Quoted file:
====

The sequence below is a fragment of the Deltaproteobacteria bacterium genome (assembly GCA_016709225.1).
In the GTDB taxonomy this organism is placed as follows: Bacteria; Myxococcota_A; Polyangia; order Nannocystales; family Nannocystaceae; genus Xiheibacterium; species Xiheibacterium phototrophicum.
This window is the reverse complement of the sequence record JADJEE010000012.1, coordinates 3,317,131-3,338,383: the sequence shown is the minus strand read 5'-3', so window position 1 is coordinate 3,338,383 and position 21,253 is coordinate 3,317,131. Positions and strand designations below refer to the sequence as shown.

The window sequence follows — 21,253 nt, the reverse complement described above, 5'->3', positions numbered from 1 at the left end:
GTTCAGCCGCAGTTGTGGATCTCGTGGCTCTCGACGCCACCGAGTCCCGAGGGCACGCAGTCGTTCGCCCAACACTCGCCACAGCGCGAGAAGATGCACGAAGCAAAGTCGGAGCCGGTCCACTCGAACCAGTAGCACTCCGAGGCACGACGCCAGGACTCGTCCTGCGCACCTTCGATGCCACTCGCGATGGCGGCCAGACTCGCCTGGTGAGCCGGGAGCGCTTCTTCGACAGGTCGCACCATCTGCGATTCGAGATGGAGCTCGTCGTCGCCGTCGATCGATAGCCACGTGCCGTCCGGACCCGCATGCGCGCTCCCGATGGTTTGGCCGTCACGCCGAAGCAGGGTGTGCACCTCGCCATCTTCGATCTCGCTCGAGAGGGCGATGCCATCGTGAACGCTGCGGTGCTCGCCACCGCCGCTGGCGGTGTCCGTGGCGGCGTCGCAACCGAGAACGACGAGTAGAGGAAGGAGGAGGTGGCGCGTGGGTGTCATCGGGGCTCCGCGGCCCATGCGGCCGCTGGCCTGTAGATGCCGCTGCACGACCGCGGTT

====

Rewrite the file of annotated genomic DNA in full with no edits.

The sequence below is a fragment of the Deltaproteobacteria bacterium genome (assembly GCA_016709225.1).
In the GTDB taxonomy this organism is placed as follows: Bacteria; Myxococcota_A; Polyangia; order Nannocystales; family Nannocystaceae; genus Xiheibacterium; species Xiheibacterium phototrophicum.
This window is the reverse complement of the sequence record JADJEE010000012.1, coordinates 3,317,131-3,338,383: the sequence shown is the minus strand read 5'-3', so window position 1 is coordinate 3,338,383 and position 21,253 is coordinate 3,317,131. Positions and strand designations below refer to the sequence as shown.

The window sequence follows — 21,253 nt, the reverse complement described above, 5'->3', positions numbered from 1 at the left end:
GTTCAGCCGCAGTTGTGGATCTCGTGGCTCTCGACGCCACCGAGTCCCGAGGGCACGCAGTCGTTCGCCCAACACTCGCCACAGCGCGAGAAGATGCACGAAGCAAAGTCGGAGCCGGTCCACTCGAACCAGTAGCACTCCGAGGCACGACGCCAGGACTCGTCCTGCGCACCTTCGATGCCACTCGCGATGGCGGCCAGACTCGCCTGGTGAGCCGGGAGCGCTTCTTCGACAGGTCGCACCATCTGCGATTCGAGATGGAGCTCGTCGTCGCCGTCGATCGATAGCCACGTGCCGTCCGGACCCGCATGCGCGCTCCCGATGGTTTGGCCGTCACGCCGAAGCAGGGTGTGCACCTCGCCATCTTCGATCTCGCTCGAGAGGGCGATGCCATCGTGAACGCTGCGGTGCTCGCCACCGCCGCTGGCGGTGTCCGTGGCGGCGTCGCAACCGAGAACGACGAGTAGAGGAAGGAGGAGGTGGCGCGTGGGTGTCATCGGGGCTCCGCGGCCCATGCGGCCGCTGGCCTGTAGATGCCGCTGCACGACCGCGGTT